Tell us about a technology breakthrough, and your video could be featured on this blog.

- Stephen Walsh,

Filed under: Aviation • Physics • science

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September 23, 2008

After last week, $8 billion for a broken collider doesn't sound like so much.....

Posted: 11:19 AM ET

The Large Hadron Collider won't be unlocking some of the mysteries of the Universe for a while. It's broken. LHC's operators says they'll need at least two months to warm the collider up from its near-absolute-zero temperatures and fix a portion of it.  (Update:  CERN, the European Organization for Nuclear Research, said late today (9/23) that the collider will not be ready to re-start until spring 2009).

A section of the Large Hadron Collider, which straddles the border between Switzerland and France.   (CERN Photo)

A section of the Large Hadron Collider, which straddles the border between Switzerland and France. (CERN Photo)

It's been called the biggest science project ever: $8 billion in funds and years in research, some of it from the US Department of Energy. The potential payoff? Unlocking some of the deepest-held secrets of physics, like how matter comes together.

After a week in which we committed, or considered committing, as much as a trillion dollars toward cleaning up the financial industry's mess (most of it from U.S. taxpayers), we're looking back at the wide range of opinions that this blog's readers rolled out about the project. There were four basic groups:

1) Folks who wanted to turn the collider into a religious (or anti-religious) statement. I'm not going there, and I regret that so many commentors took a science blog in that direction.

2) Those who feared that the collider would create a black hole, then suck us all into it. The depth of scientific due diligence on the project says that this is an impossibility.

3) Many who were genuinely stoked about the potential for discovery here. I'm with you.

and 4)  Those who thought that $8 billion is too much to spend on something like this.

It's this last group that I want to address:  sure, there are lots of things we could spend $8 billion on now - like feeding several billion of our fellow citizens and beginning to help them out of poverty. Or maybe one-tenth of the money the Feds dumped into bailing out AIG last week. But let's put the collider money into perspective. Here are a few other things we buy with that kind of money:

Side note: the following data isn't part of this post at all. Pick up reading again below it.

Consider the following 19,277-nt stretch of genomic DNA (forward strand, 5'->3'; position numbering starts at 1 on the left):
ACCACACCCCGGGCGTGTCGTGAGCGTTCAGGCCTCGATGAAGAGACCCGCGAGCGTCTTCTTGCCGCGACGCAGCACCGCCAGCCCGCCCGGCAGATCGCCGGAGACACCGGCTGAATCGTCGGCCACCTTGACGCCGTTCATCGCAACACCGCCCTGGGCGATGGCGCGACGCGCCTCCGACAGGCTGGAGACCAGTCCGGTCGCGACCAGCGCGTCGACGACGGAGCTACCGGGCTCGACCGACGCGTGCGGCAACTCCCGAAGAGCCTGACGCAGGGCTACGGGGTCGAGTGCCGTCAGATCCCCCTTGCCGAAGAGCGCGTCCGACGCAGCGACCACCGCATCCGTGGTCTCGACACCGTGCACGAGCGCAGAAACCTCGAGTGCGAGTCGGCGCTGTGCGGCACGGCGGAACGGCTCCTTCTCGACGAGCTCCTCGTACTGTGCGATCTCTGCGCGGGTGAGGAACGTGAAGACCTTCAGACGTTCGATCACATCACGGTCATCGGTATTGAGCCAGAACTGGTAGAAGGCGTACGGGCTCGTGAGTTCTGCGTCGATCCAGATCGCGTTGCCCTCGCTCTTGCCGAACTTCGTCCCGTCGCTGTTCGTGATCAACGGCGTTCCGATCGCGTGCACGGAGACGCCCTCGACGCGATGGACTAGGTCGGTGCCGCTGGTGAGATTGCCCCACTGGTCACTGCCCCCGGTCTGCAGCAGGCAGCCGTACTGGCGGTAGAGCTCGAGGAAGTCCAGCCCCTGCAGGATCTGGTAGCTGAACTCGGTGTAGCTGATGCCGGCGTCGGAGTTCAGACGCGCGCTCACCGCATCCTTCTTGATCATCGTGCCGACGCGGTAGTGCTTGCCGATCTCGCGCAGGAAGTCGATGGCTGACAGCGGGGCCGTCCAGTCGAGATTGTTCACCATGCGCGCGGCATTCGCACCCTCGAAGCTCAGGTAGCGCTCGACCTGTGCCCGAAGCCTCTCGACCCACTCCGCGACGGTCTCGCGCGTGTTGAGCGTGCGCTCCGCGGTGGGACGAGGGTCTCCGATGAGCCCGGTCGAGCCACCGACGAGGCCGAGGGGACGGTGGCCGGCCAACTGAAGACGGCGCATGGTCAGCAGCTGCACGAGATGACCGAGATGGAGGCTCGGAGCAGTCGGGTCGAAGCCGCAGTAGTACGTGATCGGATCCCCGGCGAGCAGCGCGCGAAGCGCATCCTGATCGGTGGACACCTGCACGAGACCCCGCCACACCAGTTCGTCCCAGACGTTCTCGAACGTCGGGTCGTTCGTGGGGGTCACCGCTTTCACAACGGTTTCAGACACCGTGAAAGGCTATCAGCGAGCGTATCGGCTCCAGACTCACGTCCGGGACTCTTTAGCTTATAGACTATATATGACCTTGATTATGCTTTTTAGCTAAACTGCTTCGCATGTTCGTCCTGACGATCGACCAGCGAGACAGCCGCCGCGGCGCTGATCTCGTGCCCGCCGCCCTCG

- A little over four years of domestic sales of Doritos.
- Approximately two-thirds of the annual gambling revenues in the state of Nevada.
- About three days of US oil imports.
- About a month's worth of US cigarette sales.
- About ten months' worth of US lung cancer treatment costs. (A worthy effort to be sure, but one that wouldn't be nearly as costly if it weren't for the cigarette numbers above.)

What's my point? The collider's broken. It may or may not come close to the goals and dreams its many scientists aspired to reach. But the only gamble here is with money, and this is one that's well worth taking.

Peter Dykstra Executive Producer CNN Science, Tech, and Weather

Filed under: economy • Large Hadron Collider • Physics

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September 12, 2008

A hopeful crush on the LHC

Posted: 12:15 PM ET

It’s not every week we power up a machine and wonder about the speculations, however unwarranted, that a black hole will swallow the planet. On Wednesday morning, everyone was either utterly fascinated or fearful as the Large Hadron Collider, a $10 billion machine more expensive and powerful than any of its predecessors, started up for the first time.

The hall for the ATLAS detector at the Large Hadron Collider.

No wonder many science enthusiasts have a crush on the LHC, which has become a world-famous celebrity. Obviously, as an object of desire and supreme popularity, the LHC offers the best of both worlds: extreme money and extreme power. It’s also situated in a romantic location between Lake Geneva and the Jura Mountains.

More importantly, it will teach us new things about ourselves and our world. It can look deep inside us and find secrets we never knew existed. And it has the potential to generate black holes, though most scientists agree any of those little cosmic vacuum-cleaners would disappear in less than a second without doing any harm. Yet the doomsday rumors somehow make the LHC seem even more attractive and awe-inspiring. We fear what we love, and we love what we fear.